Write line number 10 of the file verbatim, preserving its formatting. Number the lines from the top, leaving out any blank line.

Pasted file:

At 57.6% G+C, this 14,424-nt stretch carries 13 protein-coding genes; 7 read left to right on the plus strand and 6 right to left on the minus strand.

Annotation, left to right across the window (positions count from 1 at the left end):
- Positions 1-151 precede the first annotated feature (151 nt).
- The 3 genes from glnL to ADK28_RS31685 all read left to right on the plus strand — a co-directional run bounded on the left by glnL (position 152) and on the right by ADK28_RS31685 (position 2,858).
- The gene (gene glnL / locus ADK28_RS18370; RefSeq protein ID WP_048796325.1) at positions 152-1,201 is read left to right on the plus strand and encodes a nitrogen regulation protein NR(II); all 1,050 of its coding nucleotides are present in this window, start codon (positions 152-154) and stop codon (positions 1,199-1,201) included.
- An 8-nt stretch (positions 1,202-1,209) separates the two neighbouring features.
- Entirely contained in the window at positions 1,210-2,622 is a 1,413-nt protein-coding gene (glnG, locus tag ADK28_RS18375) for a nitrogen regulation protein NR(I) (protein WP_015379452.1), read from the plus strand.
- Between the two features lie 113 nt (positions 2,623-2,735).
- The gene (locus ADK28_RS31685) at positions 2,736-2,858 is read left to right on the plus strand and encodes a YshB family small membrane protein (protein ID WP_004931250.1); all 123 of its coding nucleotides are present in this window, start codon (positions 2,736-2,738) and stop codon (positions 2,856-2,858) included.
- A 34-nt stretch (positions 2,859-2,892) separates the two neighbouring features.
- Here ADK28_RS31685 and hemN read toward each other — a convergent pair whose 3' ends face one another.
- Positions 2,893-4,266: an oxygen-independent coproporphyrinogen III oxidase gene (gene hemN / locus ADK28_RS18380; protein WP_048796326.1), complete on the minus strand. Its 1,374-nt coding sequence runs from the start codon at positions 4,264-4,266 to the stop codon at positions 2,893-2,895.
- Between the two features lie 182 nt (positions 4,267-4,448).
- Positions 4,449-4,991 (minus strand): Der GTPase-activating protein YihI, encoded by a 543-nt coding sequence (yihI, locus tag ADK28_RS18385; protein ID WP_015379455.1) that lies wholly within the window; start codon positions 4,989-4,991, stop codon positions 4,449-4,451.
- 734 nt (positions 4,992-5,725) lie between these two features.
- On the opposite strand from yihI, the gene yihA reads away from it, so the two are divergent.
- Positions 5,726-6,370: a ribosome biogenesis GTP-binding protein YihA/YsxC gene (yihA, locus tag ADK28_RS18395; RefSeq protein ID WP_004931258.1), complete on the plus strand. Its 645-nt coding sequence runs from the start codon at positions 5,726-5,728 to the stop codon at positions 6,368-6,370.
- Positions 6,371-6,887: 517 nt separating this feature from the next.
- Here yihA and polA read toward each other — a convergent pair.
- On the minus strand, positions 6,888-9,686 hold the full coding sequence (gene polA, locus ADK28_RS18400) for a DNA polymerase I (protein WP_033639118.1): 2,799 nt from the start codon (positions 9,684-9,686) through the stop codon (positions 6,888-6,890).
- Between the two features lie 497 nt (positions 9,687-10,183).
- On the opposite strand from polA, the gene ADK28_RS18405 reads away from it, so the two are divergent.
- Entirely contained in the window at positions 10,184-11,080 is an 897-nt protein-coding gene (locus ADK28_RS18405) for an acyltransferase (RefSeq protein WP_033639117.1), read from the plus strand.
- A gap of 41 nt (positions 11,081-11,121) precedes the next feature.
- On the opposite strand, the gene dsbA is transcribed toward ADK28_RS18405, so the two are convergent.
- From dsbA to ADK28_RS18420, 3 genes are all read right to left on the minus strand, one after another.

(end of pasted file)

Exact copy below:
- A 34-nt stretch (positions 2,859-2,892) separates the two neighbouring features.